Turkish Room Is Opened In University of Pittsburg Main Campus

Image The ceremony was attended by Turkish Ambassador, Namık Tan and dignitaries representing the University of Pittsburgh, along with members of Turkish American community in Pittsburgh who contributed to the success of the project through financial contributions and volunteer work.

Namık Tan, cutting the ribbon of the room, said,

“I am so pleased to be here today. There are very rare instances when a diplomat sees the concrete results of his/her efforts. I was engaged with the Turkish Nationality Room during the very early days of this project. Almost twenty years ago, I personally wrote the very first note to Ankara that the Turkish Community in Pittsburgh wished to dedicate a room at the Cathedral of Learning of the University of Pittsburgh. At the time, I described the project as representation of the cultural and historical heritage of different nationalities and the variety they form. This room will be a landmark of the Turkish American community living in the US.

For various reasons, the project was not concluded as planned. But it never got lost in the valley of dead-projects. A handful of people, many of whom are here with us today, continued this project with dedication and good-will. When I cut the ribbon of the classroom today, I felt that this was not just a beautiful room decorated with Turkish art, but it represented a permanent display of the presence of the Turkish American community in Pittsburgh.”

Planning for the Turkish Nationality Room began in 2001, with the formation of the Turkish Nationality Room (TNR) Committee acting on behalf of the Turkish community. A committee of volunteers, headed by Prof. Ömer Akın, School of Architecture, CMU, was responsible for raising the necessary funds for the design and construction of the room.  In late 2009, the responsibilities of TNR were transferred to the Pittsburgh Turkish Nationality Room Inc. (PTNR), a non-profit organization, with Mr. Malik Tunador as the chairman of the board of directors.

The Nationality Rooms are a collection of 27 classrooms in the University of Pittsburgh's Cathedral of Learning depicting and donated by the ethnic groups that helped build the city of Pittsburgh. The rooms are designated as a Pittsburgh History and Landmarks Foundation historical landmark and are located on the 1st and 3rd floors of the Cathedral of Learning, itself a national historic landmark, on the University of Pittsburgh's main campus in the Oakland neighborhood of Pittsburgh, Pennsylvania, United States. Although of museum caliber, twenty-five of the 27 rooms are in almost constant use as functional classrooms and utilized daily by University of Pittsburgh faculty and students. The period depicted in the architecture of each room is one that is important to the culture and must represent the style prior to 1787.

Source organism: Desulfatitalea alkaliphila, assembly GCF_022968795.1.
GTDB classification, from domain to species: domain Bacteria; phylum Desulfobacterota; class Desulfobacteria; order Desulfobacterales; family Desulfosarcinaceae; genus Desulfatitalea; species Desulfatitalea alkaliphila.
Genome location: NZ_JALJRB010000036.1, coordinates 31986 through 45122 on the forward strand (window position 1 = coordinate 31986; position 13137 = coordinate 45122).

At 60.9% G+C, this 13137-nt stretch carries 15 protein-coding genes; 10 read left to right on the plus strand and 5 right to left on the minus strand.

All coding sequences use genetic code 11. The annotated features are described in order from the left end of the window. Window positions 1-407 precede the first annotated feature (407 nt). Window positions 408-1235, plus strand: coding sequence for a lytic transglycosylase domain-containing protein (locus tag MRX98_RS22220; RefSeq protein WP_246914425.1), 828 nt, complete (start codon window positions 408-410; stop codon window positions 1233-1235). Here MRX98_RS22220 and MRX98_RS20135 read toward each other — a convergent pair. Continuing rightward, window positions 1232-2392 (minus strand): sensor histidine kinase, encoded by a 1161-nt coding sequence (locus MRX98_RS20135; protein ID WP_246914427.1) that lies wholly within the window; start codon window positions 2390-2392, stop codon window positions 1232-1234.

The final design of the Turkish Nationality Room was to depict the historical art and culture of Turkey and recreate them in a 21st century classroom. To that effect, the classroom was designed to represent the “main room” in a traditional Turkish house with seating along the walls, surrounding the central open area. There is an entrance gallery area separating the main room from the entrance for privacy. The gallery space is adorned with four ceramic panels depicting life in the 9th century, 14th century, 16th century, and a life size scene from 1928 depicting Kemal Atatürk instructing the Turkish nation on the Latin alphabet adopted as the legal script of modern Turkey. The main room (the classroom) employs Kündekari and Çıtakari wood work to adorn the cupboard doors, entrance door, ceiling, and other wall paneling. The windows of the room that face the outside are glazed with lead glass panels designed by master artisans in Turkey. The design is embellished with a stylized tulip pattern to reference the imperial flower of the early 18th century Ottomans. Another major feature of the Turkish Nationality Room is a 6’ by 20’ wall mural depicting a view of Istanbul behind what looks like a picture window on the east wall of the room.

Upon the newest addition to the 27 existing Nationality Rooms, University of Pittsburgh announced that “The Nationality Rooms at the Cathedral of Leaning in the University of Pittsburgh continues to enrich the lives of thousands of visitors and the students. We are very proud to add the Pittsburgh Turkish Nationality Room to this collection of Historic Landmarks.”
Last modified onSaturday, 06 May 2017 10:07